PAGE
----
I know I have neglected this blog for a while, but now I intend to keep it updated with my adventures here on Mull, at least monthly. And for anyone wanting to see more day-to-day posts, why not follow me on Twitter, Facebook or Instagram. I'm using all three platforms to air images, not just from my camera, but also from my phone, which is usually easier to use to grab landscape shots.

Lastly, I need to mention my dear friend Max Silverman who sadly died just after Christmas, after a short battle with cancer. He was a real character, eccentric at times, but always cheerful and funny, and a pleasure to spend time with. He often accompanied me on days out looking for wildlife, or would happen to be in the same place as I was, and we'd hook up for an hour or so, exchanging stories and banter. I know he'd have been envious of my move up here, but had he been fit enough, he'd have come for a visit eventually. I'll miss him a lot, but I'm glad I got to know him, and spend some time together, enjoying a hobby we both adored.

Time to batten down the hatches I think, as the gales forecast have already arrived, and I can hear the wind whistling past the windows. Tomorrow might be a day to spend time reviewing images, or perhaps watching the birds in the garden. Never know, an eagle might drop in...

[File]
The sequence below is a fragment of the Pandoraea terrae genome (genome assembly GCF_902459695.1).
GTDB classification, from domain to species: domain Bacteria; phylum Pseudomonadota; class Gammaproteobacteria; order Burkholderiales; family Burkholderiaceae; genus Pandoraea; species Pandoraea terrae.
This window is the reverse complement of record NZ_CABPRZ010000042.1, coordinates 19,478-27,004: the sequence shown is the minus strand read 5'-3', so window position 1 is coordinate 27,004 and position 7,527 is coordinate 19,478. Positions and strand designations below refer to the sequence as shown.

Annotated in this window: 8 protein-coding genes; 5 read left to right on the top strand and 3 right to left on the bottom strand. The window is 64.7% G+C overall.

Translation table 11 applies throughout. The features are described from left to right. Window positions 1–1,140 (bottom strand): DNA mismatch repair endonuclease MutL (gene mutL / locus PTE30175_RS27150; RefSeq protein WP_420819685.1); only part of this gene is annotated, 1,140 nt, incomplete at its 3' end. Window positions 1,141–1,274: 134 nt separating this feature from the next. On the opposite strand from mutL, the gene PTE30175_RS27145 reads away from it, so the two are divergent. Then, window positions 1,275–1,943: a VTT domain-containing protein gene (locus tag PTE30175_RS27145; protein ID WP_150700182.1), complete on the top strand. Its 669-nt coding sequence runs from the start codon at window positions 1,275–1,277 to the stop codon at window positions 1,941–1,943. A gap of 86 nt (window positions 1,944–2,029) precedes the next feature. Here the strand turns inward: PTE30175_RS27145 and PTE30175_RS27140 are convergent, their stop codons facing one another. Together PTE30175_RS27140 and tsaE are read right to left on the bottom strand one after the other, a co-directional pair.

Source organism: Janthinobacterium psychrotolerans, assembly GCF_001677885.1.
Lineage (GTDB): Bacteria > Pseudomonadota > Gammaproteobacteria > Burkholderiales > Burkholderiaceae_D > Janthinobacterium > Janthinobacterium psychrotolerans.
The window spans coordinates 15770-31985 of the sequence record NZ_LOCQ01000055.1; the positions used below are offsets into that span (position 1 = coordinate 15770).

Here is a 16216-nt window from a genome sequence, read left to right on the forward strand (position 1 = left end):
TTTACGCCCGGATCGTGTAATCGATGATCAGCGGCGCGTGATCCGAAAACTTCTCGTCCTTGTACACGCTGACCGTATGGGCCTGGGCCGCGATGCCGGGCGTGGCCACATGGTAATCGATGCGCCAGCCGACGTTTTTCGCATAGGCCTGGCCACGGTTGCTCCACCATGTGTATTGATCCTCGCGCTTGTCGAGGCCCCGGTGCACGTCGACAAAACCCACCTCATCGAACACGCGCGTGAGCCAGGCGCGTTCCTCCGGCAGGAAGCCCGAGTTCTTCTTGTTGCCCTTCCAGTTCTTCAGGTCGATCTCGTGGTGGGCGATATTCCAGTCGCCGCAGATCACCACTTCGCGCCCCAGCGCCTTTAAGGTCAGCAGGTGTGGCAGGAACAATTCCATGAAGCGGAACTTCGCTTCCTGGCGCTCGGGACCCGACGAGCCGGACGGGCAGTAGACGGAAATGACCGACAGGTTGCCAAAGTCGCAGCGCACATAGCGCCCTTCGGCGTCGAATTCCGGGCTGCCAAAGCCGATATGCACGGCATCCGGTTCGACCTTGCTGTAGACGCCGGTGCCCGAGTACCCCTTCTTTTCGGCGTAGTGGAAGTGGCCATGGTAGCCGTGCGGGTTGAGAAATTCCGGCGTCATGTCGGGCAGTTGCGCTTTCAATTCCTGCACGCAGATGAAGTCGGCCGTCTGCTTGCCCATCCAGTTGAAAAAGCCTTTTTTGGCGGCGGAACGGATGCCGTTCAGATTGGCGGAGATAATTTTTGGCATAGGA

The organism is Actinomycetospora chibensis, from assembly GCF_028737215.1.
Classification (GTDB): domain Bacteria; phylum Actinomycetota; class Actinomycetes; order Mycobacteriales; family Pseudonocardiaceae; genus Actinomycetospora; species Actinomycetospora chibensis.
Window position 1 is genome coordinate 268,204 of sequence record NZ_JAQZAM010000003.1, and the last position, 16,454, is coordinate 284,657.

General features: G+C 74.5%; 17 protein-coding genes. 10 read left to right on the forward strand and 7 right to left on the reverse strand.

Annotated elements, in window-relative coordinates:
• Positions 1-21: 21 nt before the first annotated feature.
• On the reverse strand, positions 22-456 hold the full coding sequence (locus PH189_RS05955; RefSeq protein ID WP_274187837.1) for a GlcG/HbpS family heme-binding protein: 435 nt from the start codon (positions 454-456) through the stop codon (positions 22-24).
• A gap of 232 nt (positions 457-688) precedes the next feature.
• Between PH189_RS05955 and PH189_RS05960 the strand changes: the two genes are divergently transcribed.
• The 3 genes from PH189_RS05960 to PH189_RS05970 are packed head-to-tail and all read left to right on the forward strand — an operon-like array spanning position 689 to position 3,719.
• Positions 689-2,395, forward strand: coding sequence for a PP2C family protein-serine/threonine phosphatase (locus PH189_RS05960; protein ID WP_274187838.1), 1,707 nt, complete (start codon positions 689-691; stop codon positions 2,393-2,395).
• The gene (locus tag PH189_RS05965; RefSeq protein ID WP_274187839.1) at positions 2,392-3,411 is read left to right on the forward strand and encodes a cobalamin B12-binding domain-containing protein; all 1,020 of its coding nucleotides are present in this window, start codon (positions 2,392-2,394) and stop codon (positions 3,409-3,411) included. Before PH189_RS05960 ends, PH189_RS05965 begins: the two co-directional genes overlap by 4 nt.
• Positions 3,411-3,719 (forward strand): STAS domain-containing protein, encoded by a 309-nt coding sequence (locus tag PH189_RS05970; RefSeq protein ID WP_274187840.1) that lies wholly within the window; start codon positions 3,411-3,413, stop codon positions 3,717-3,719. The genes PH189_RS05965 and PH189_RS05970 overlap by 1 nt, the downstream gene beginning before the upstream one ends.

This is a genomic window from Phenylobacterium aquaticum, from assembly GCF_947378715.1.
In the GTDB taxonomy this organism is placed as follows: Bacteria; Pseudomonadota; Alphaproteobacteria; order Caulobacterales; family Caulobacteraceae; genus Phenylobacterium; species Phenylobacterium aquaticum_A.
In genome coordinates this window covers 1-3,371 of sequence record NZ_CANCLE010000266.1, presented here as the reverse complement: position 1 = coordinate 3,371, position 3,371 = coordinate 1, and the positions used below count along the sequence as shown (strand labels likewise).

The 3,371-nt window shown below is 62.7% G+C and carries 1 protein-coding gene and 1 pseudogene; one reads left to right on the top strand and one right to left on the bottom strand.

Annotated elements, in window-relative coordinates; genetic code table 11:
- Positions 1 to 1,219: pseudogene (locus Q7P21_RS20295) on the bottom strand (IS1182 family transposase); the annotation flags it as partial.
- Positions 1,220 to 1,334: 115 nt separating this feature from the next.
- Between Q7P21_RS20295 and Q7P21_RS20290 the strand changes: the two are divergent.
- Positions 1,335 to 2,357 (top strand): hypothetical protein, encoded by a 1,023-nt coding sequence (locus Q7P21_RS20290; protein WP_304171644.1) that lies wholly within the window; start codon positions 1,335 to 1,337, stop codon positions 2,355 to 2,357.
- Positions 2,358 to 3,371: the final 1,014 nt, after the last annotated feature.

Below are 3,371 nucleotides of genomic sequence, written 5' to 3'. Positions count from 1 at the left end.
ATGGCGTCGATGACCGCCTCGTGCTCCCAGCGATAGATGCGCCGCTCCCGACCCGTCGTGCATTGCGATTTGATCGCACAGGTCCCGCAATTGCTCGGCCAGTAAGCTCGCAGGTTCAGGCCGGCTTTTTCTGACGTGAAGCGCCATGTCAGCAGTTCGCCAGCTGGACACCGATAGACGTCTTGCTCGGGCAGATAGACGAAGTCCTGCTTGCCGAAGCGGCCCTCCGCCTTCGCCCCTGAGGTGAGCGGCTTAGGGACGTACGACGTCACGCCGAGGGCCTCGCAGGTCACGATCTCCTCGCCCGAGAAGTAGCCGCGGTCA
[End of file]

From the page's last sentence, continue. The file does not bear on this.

5 comments:

Mark Nicolaides said...

Hi Pete,

Great to read this - sounds like you've moved to a utopia! Just one question and I know it seems rather weird to ask this: What are going to do up there - besides being with all the wildlife etc..?!

I would love to live there - sounds like heaven.

Mark

Pete Walkden said...

Hi Mark,

I'm a professional wildlife photographer and guide nowadays, so when the world opens up again after this pandemic is brought under control, then I will begin guiding folks to see wildlife again, and running wildlife photography tours. See my website for more details on what I do.

Cheers,

Pete.

Mark Nicolaides said...

Hi Pete,

Thanks for your reply, Pete.

That must be a fantastic thing to do; so wonderful being able to do something constructive for the natural world, and bring huge pleasure to people, too.

I'm sure the world will open up again fairly soon and you'll have a number of very interested potential clients wanting to avail themselves of your services.

As you suggested, I will check out your website.

All the best, Pete and well done on making your move to Mull!

Mark

Neil Duggan said...

Congratulations on your big move ! Stay safe Pete.

MrsL said...

Just found your blog :) Will be reading, and following on Facebook :)